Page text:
HEAD BLIGHT OF BARLEY IN SOUTH AFRICA IS CAUSED BY FUSARIUM GRAMINEARUM WITH A 15ADON CHEMOTYPE
A.-L. Boutigny, I. Beukes, A. Viljoen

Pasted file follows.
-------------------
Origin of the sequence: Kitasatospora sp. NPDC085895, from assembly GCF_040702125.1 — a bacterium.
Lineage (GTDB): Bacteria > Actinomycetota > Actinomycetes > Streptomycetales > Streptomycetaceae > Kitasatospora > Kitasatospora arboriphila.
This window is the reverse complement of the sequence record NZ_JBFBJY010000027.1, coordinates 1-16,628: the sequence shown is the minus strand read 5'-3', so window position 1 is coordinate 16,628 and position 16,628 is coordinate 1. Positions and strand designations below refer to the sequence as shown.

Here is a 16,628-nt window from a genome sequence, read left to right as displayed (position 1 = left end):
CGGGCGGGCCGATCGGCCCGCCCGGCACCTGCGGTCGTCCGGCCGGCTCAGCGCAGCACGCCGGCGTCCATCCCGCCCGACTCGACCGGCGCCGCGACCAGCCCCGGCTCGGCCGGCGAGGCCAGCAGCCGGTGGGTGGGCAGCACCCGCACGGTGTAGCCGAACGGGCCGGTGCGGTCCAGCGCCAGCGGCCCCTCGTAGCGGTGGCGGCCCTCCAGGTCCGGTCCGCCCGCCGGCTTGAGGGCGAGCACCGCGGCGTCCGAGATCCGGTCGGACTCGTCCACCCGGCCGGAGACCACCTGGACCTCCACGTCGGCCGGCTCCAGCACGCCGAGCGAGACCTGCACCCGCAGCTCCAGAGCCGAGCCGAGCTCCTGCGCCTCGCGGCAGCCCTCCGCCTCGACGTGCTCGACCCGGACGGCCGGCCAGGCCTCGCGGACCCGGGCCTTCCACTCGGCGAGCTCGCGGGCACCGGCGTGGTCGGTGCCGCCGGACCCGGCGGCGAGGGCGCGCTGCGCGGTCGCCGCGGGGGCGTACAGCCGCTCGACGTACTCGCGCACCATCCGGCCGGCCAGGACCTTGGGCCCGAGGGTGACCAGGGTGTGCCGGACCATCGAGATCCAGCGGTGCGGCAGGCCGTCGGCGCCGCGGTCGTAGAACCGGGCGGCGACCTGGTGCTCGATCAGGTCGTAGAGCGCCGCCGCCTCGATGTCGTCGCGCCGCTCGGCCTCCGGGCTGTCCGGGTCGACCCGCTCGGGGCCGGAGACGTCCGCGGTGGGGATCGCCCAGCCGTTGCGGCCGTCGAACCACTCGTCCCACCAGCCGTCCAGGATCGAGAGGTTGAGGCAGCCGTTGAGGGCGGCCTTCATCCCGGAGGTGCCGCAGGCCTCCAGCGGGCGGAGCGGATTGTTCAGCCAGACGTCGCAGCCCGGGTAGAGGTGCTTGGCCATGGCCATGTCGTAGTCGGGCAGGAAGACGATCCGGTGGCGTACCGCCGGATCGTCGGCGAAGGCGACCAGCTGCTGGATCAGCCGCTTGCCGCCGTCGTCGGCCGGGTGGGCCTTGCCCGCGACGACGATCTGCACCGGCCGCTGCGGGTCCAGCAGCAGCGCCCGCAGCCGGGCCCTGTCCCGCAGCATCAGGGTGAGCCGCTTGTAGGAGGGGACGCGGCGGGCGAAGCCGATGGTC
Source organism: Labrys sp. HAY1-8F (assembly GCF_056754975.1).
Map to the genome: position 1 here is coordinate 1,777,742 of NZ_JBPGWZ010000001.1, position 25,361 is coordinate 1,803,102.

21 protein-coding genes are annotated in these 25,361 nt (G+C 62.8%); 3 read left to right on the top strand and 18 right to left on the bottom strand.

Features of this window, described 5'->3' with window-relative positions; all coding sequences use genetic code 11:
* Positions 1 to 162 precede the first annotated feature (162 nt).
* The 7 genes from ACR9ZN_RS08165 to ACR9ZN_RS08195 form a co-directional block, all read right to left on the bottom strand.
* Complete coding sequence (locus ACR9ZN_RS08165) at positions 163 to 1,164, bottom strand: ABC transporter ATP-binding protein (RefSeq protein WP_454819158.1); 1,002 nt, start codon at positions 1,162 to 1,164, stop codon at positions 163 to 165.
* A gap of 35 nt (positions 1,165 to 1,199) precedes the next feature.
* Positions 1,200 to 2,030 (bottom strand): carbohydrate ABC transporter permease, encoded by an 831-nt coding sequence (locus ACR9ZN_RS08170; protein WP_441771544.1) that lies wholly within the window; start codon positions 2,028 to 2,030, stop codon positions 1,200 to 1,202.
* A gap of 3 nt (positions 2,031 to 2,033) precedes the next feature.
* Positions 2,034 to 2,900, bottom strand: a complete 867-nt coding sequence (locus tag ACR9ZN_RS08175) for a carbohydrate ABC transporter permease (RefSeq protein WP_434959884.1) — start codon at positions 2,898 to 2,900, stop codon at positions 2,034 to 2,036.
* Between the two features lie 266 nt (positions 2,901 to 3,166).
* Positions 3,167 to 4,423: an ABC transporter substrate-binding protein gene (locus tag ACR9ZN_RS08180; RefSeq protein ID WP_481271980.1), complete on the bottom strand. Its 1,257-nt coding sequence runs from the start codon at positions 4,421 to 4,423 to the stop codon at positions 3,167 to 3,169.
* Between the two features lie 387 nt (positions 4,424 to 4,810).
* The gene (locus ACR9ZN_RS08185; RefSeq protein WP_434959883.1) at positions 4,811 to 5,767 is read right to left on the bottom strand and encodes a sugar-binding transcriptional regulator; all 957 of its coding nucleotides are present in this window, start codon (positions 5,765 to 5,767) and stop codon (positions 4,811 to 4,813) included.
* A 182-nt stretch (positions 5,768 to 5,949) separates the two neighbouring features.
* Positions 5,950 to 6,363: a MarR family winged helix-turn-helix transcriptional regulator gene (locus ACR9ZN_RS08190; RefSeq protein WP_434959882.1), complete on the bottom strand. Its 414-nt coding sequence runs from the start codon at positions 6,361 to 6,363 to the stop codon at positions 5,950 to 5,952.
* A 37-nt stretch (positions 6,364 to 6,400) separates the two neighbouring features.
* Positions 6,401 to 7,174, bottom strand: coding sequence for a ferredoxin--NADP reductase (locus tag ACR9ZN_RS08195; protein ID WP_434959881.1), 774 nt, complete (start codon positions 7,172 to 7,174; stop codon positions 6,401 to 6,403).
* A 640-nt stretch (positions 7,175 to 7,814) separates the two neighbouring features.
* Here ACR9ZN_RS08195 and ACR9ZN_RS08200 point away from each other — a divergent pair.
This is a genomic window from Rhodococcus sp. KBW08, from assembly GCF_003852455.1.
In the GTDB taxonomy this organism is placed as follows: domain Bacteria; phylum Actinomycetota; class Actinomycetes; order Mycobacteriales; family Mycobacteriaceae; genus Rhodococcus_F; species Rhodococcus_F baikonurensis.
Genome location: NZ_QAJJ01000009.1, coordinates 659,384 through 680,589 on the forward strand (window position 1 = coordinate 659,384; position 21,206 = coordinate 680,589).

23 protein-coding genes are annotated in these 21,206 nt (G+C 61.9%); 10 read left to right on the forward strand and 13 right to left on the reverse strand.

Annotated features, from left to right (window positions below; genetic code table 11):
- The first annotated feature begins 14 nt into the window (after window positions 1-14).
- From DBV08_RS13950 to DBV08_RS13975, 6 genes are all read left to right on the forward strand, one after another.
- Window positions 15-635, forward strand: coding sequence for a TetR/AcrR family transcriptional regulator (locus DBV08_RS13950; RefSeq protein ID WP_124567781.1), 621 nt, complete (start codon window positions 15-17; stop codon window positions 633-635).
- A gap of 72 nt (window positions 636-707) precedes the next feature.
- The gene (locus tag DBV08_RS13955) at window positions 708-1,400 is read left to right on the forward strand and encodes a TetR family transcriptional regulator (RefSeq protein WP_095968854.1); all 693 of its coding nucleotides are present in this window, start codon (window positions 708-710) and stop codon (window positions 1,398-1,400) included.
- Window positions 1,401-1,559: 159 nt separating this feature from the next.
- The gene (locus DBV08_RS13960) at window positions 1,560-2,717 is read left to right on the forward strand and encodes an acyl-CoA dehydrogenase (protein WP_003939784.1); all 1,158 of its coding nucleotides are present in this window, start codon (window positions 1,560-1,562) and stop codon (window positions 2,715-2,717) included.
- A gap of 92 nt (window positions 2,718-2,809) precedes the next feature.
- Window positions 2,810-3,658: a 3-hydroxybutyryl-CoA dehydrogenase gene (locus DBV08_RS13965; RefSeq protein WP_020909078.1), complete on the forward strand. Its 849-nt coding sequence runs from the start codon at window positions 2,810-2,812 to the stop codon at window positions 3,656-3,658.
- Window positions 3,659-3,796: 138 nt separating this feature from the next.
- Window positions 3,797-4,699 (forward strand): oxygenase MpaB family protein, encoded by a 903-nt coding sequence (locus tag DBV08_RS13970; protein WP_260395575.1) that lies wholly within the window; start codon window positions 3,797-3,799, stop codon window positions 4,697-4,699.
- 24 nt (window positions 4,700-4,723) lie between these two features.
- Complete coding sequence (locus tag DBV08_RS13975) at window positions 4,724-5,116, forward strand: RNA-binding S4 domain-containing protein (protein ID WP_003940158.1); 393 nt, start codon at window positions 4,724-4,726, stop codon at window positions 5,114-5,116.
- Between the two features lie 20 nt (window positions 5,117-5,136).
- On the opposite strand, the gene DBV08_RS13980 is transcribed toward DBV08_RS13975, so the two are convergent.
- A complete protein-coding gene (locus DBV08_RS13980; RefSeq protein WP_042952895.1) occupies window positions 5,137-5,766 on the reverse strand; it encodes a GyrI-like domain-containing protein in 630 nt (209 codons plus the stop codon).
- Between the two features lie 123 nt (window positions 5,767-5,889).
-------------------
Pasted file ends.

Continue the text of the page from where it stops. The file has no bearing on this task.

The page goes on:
In the past 4 years, the emergence of Fusarium head blight (FHB) of irrigated barley in the Northern Cape Province (NCP) became a concern to the malting and brewing industries, and the food and feed companies in South Africa. This motivated an epidemiological survey whereby 320 single-spored Fusarium isolates were obtained from diseased barley kernels collected in the NCP over 2 consecutive crop years (2008-2009) on two barley cultivars (potential malting varieties) at several locations. A multiplex PCR using previously published species-specific primers was utilized to simultaneously detect the most frequently encountered species of the FHB complex, including Fusarium graminearum, F. culmorum, F. avenaceum and F. poae. For isolates that could not be identified using PCR, further characterization was performed through sequence analyses. Fusarium graminearum (91.9%) was the dominant species, while F. boothii (6.25%), one of the species within the F. graminearum species complex, F. equiseti (1.25%) and F. poae (0.6%) were isolated far less frequently. Within the F. graminearum species complex, most of the isolates (99.7%) belonged to the 15-ADON chemotype. A real-time PCR assay based on SYBR Green technology was used to accurately quantify F. graminearum in barley samples. This is the first report on Fusarium species and their mycotoxin profiles associated with FHB of barley in South Africa.